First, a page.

“Oh the weather outside is frightful
But the fire is so delightful
And since we’ve no place to go
Let it snow, let it snow, let it snow”
Be ready or be snowed in.
Are you a person who loves the snow or one who dreads the snow? It often depends on how prepared you are for the upcoming winter and snowfall. If you have the right equipment, like a snow shovel, good tires, skis, snowshoes, or a snow machine (snowmobile), then snow can be an opportunity. You can plan on what you are going to do next. You can go outside, stay by the delightful fire, and even play.
We can also think of data as snowflakes. Each piece of data is unique. We can have a plan on how we are collecting, sorting, and analyzing data. Or, we can just ignore the data and let it just melt away, but it can limit what we are able to do. Data can be considered a worrisome threat or an opportunity.
Data as an Opportunity
Data helps us make a decision. When we look at a learning program or other initiative, we need to consider key decisions such as:
• Should we continue this program?
• Should we stop offering this program?
• Should we change this program?
We can then collect the right data to help us make a decision. To establish whether we should continue a program, we need to know the impact of the program on performance and business outcomes. We need to determine whether the performance of learners has changed, which impacts business outcomes like sales, retention, production, and customer satisfaction. We also need to make a prediction or hypothesis about the training. An example hypothesis is, People who complete this training will solve customer problems, which, in turn, will increase customer satisfaction. So, we count the number of problems solved, and then track the results of customer-satisfaction surveys. The data is an opportunity to determine impact and decide on whether to continue the learning program.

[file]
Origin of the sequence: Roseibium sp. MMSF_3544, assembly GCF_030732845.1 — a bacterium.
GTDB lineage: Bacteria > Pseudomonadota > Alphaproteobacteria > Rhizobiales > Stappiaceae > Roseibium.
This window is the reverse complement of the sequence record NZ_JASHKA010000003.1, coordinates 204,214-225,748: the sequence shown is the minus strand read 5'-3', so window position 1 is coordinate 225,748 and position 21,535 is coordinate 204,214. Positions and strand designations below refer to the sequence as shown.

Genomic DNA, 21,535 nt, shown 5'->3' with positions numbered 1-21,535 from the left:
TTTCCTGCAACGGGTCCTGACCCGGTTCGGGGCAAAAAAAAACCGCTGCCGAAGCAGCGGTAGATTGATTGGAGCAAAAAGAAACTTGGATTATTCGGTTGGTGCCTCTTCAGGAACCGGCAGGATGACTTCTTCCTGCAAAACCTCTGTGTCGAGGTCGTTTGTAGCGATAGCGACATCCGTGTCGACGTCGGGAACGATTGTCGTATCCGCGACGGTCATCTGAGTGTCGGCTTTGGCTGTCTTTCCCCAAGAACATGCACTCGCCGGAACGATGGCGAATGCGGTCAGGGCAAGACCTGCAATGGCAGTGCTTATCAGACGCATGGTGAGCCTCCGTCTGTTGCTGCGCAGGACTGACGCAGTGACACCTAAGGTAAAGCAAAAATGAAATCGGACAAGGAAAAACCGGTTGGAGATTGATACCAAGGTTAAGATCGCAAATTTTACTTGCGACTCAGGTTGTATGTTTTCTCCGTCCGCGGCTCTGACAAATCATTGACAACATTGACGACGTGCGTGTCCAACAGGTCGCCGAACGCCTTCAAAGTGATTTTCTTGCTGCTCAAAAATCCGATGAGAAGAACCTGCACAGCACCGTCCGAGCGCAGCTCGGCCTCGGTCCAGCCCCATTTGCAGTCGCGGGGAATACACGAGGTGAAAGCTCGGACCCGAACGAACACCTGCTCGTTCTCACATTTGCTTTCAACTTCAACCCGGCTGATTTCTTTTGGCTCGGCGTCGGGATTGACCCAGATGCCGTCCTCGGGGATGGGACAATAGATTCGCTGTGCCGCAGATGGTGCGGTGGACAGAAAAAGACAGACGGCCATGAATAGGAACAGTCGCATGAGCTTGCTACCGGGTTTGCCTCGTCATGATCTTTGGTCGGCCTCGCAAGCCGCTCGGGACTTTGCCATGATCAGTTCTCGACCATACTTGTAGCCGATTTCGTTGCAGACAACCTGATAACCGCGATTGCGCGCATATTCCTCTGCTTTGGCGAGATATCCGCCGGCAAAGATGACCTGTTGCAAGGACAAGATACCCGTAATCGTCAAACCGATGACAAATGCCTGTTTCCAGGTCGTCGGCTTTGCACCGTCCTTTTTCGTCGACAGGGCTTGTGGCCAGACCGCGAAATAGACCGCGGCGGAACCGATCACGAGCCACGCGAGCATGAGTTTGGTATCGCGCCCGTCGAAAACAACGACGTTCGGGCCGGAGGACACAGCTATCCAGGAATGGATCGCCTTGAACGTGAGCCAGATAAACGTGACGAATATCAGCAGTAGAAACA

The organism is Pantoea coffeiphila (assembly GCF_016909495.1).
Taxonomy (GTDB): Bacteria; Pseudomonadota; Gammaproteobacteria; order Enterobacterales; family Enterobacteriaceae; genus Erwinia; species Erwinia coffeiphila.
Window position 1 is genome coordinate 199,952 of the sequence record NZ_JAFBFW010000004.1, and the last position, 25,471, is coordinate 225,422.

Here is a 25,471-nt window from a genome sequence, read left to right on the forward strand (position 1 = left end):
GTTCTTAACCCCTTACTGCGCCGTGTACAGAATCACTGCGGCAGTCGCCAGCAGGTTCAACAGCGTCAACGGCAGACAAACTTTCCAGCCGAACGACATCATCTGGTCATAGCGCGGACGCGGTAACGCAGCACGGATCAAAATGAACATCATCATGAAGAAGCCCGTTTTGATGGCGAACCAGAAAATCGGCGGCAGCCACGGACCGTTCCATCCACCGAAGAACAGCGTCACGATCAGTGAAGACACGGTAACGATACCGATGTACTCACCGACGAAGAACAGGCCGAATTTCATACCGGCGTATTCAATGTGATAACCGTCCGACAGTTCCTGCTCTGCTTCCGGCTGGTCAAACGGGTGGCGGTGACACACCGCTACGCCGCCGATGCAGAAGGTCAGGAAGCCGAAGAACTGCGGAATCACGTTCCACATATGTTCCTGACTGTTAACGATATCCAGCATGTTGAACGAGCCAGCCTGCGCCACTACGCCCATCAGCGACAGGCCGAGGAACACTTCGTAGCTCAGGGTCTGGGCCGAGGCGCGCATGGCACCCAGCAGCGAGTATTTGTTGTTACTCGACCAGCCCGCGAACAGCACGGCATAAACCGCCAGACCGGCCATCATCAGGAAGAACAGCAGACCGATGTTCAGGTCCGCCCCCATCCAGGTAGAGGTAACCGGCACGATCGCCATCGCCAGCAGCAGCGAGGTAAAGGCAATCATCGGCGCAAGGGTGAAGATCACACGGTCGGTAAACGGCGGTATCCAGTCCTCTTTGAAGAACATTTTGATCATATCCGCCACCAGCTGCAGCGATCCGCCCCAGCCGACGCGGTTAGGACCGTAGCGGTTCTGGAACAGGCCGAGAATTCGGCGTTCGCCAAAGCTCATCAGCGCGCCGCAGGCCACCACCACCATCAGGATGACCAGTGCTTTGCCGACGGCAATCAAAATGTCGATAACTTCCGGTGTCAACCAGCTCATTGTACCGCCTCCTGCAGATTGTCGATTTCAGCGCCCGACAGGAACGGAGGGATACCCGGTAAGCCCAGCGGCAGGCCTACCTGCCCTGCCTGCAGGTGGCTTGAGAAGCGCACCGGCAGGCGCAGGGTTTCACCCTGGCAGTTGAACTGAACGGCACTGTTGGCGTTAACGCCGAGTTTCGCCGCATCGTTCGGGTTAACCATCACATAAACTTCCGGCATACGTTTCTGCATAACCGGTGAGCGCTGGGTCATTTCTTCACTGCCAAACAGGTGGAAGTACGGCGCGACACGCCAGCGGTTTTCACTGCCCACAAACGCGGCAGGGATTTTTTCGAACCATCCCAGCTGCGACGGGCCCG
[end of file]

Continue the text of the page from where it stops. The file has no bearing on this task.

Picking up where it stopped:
Data as a Threat
How is data a threat? Data can impact the way learning and development (L&D) organizations operate. Data, like course completions, hours spent in training, or number of courses offered, alone does not show an alignment between learning and the business. The data could show that people are finding other ways to learn such as through Google, coworkers, YouTube, and other informal learning offerings. The data could signal that L&D needs to move from building courses and eLearning to using existing content and job aids to enable learner performance on the job. The data could indicate that it is time to change the program or approach.
A measurement plan that answers the following questions should be in place to handle the data:
• What decisions do we need to make about a program or initiative? (Stop, continue, pivot.)
• What data do we need to make those decisions? (You need business and performance data.)
• Who can we partner with to collect the right data? (You need on-the-job data.)
• How do we sort and analyze the data? (Use your hypotheses to analyze the data.)
So, as the snow falls this winter, and as you consider the data that you collect, think about what decisions you need to make and what data you need to make those decisions. The more prepared you are, the more you can take advantage of the data and the snow.